Venom’s official trailer isn’t very good, but there’s one scene driving Tumblr up the wall.
The tongue sliding out of Venom’s mouth immediately captivated Tumblr. People began pointing out that Venom’s appearance came across as sexual. There are a number of examples, many too inappropriate to publish on this website, but the Tumblr post below sums the community’s response pretty accurately.
It’s easy to poke fun at the unusual response to Venom. The majority of reactions are in jest, jumping on the easy-to-make joke. But it’s a little more interesting when we retrace the evolution of teratophilia, described as an attraction to monsters or “deformed or monstrous people.” Tumblr’s instant reaction to Venom’s tongue is part of a wider subreddit that became prominent between 2010 and 2013, often referred to as “monster erotica” — other authors sometimes use “cryptozoological erotica” as a more specialized term.
Virginia Wade is a popular author who specializes in “monster erotica,” making a name for herself thanks to her erotic story about the mythical Bigfoot. Her book was downloaded more than 100,000 times through Amazon over the course of 2012, generating up to $30,000 a month, according to Business Insider.
Wade was just one of many popular authors, many of them women, making a living writing erotic fiction between monsters and humans. It wasn’t just that writers were creating these stories, but there was an audience of readers willing to spend money on it. Things came to a head in 2013, however, when Wade and other authors noticed their books were removed from Amazon’s marketplace.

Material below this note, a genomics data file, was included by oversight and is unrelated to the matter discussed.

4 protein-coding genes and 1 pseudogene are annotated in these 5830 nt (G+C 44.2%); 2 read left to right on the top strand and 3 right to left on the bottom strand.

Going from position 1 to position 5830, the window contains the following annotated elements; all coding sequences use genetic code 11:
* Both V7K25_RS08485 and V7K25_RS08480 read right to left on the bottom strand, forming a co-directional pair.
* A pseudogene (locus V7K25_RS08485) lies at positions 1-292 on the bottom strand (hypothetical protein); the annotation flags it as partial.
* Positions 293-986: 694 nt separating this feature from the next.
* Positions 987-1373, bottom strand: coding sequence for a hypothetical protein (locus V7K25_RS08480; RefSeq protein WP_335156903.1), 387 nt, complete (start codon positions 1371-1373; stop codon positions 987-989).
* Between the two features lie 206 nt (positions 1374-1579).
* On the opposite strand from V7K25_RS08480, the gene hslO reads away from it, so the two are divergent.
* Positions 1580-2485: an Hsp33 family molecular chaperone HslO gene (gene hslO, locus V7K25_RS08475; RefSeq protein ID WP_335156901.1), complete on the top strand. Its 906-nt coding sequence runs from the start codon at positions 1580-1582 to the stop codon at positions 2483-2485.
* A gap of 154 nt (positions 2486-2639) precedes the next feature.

Groups called out companies like Amazon for allowing authors to publish and sell this type of “filth” that promoted “graphic descriptions of bestiality,” according to Business Insider. While some companies, like Smashwords, stood behind monster erotica authors and their right to publish fantasy work, it didn’t stop people from condemning the type of content circulating on Amazon.
Though monster erotica isn’t exactly being promoted on Amazon’s front page, the culture around fantasy eroticism is still very much alive. There are more than 70 stories on FanFiction.net, one of the most popular fan fiction-dedicated sites on the internet, dedicated to Venom. Archive of Our Own, perhaps the most popular fan fiction-dedicated website, has more than 300 Venom stories; many of which partner Venom sexually with Peter Parker.
Granted, that isn’t anything compared to much more popular fan fiction ships — Draco Malfoy and Harry Potter, often referred to as Drarry, are at the center of tens of thousands stories — but it goes to show there is an audience, one that is very active on Tumblr.
Tumblr’s dedicated monster erotica community refers to themselves as “terato,” a shortened version of teratophilia. Type the term into Tumblr’s search bar, and there are a few other suggestions that pop up, dedicated to popular mythical creatures like orcs, dragons and, of course, dinosaurs, the most popular of the terato characters. Tumblr’s teratophilia community is deeply engaged with one another’s work, supporting different erotica or illustrations, and sharing those pieces whenever possible.
It should come as no surprise that Venom, an incredibly popular comic book character being played by Tom Hardy in a major motion picture, would be picked up by the Tumblr community. Especially with a tongue like that. As Elizabeth Banks said:
Looks like he’s eating a dick. https://t.co/CwvcPEAMeJ— Elizabeth Banks (@ElizabethBanks) April 24, 2018
Venom will be released on Oct. 5.